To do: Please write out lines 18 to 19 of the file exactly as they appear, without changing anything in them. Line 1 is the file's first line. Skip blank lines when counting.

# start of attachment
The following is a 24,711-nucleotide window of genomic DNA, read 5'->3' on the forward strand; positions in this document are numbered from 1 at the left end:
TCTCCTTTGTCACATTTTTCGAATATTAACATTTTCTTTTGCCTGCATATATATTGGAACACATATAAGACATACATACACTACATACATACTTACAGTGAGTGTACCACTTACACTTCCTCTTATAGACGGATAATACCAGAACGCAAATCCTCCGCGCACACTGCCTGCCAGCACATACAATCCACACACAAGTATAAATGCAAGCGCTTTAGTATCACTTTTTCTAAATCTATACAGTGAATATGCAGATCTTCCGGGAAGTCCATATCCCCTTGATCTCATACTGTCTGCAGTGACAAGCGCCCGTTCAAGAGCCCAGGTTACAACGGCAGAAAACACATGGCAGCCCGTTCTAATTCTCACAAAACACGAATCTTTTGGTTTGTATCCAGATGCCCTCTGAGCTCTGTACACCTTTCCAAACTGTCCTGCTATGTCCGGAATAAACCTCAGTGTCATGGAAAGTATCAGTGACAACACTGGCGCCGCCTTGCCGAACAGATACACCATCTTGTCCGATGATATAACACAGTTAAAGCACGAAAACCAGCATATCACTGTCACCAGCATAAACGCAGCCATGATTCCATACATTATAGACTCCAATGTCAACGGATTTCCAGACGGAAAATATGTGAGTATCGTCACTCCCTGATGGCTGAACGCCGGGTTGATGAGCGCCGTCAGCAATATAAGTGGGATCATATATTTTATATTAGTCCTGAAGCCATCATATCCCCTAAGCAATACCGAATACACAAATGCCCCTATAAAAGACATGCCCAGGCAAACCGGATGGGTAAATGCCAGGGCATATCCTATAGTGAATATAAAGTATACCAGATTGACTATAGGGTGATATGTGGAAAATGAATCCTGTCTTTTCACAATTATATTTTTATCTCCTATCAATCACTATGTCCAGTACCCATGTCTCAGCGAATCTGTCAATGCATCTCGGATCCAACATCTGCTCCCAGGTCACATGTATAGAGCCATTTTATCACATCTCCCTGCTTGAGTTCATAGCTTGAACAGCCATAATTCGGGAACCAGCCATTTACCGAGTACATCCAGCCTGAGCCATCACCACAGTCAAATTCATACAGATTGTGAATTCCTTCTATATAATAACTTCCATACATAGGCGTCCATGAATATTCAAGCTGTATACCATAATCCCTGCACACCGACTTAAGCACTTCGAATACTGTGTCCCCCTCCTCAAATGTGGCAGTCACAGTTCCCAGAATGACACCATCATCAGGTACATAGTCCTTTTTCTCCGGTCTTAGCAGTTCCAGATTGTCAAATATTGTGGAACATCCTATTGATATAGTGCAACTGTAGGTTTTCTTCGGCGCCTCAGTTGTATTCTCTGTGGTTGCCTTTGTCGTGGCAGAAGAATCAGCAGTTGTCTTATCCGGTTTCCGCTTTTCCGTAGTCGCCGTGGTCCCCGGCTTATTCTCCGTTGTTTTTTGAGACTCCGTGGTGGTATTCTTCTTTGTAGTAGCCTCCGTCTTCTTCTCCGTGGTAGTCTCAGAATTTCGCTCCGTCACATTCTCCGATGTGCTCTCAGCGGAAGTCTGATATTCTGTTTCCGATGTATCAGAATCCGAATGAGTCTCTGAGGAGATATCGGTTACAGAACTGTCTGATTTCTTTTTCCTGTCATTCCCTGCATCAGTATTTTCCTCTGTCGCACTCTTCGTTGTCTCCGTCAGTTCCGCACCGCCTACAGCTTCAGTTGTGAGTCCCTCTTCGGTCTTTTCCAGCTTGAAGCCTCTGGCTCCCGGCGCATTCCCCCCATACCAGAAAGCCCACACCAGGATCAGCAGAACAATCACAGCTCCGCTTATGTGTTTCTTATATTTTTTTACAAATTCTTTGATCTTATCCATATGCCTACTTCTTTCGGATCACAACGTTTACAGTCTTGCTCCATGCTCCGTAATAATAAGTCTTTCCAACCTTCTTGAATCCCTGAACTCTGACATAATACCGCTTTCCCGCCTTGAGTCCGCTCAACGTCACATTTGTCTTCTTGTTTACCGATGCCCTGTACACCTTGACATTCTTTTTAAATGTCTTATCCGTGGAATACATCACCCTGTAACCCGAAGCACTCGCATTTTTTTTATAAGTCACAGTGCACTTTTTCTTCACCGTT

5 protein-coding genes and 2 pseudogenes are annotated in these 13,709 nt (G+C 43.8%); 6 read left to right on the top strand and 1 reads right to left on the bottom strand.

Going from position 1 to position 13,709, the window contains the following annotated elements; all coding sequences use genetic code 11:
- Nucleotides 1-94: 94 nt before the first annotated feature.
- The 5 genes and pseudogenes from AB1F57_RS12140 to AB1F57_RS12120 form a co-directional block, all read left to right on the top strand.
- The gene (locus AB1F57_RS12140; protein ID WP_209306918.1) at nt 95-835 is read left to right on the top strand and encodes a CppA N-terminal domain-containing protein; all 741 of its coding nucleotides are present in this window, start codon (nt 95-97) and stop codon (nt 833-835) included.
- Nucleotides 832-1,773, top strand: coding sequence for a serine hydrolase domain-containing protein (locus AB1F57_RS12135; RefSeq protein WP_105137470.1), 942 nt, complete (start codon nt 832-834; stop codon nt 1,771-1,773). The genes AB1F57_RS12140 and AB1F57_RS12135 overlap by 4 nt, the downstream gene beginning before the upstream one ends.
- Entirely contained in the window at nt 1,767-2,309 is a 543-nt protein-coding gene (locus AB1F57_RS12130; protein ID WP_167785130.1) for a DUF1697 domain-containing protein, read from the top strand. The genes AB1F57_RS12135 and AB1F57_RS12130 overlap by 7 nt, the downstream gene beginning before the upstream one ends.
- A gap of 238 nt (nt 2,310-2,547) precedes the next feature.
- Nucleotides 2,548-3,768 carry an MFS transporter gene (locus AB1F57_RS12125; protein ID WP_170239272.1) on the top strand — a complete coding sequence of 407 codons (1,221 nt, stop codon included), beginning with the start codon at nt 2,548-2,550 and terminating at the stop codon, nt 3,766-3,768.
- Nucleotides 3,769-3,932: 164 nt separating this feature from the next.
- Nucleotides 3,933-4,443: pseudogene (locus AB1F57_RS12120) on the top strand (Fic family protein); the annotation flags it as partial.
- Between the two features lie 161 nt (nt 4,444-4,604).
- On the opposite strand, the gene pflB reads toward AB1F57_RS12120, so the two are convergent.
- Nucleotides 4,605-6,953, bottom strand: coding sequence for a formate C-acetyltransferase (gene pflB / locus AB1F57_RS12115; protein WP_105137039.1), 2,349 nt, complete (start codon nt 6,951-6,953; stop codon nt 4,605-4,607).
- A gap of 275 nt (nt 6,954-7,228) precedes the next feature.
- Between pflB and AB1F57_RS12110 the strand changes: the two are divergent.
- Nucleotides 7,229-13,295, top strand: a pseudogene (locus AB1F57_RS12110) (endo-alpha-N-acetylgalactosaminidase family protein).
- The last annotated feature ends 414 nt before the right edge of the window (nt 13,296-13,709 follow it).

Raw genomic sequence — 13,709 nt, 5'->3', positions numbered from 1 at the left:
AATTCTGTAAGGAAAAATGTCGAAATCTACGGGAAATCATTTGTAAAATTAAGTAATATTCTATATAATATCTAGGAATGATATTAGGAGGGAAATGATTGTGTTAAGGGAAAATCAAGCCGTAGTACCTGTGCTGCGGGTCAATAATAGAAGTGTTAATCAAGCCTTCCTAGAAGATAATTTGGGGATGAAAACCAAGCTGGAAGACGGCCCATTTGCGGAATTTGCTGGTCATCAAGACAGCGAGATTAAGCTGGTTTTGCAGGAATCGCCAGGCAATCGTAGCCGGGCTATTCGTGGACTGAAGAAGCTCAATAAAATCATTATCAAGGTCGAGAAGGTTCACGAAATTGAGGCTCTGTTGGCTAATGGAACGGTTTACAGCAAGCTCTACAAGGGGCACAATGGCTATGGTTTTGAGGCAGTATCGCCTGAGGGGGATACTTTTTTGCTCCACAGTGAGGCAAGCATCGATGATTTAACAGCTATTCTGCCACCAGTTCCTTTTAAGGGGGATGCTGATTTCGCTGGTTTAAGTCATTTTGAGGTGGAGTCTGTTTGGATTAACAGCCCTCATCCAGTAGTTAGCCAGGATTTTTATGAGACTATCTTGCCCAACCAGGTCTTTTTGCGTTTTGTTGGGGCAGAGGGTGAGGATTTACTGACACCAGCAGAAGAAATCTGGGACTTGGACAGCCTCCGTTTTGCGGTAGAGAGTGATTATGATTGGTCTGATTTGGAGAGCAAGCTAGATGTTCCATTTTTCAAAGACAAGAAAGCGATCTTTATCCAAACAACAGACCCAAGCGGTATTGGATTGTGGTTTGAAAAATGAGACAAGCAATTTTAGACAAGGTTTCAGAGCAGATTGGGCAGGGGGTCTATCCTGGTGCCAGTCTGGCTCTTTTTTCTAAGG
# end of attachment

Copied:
- Between pflB and AB1F57_RS12110 the strand changes: the two are divergent.
- Nucleotides 7,229-13,295, top strand: a pseudogene (locus AB1F57_RS12110) (endo-alpha-N-acetylgalactosaminidase family protein).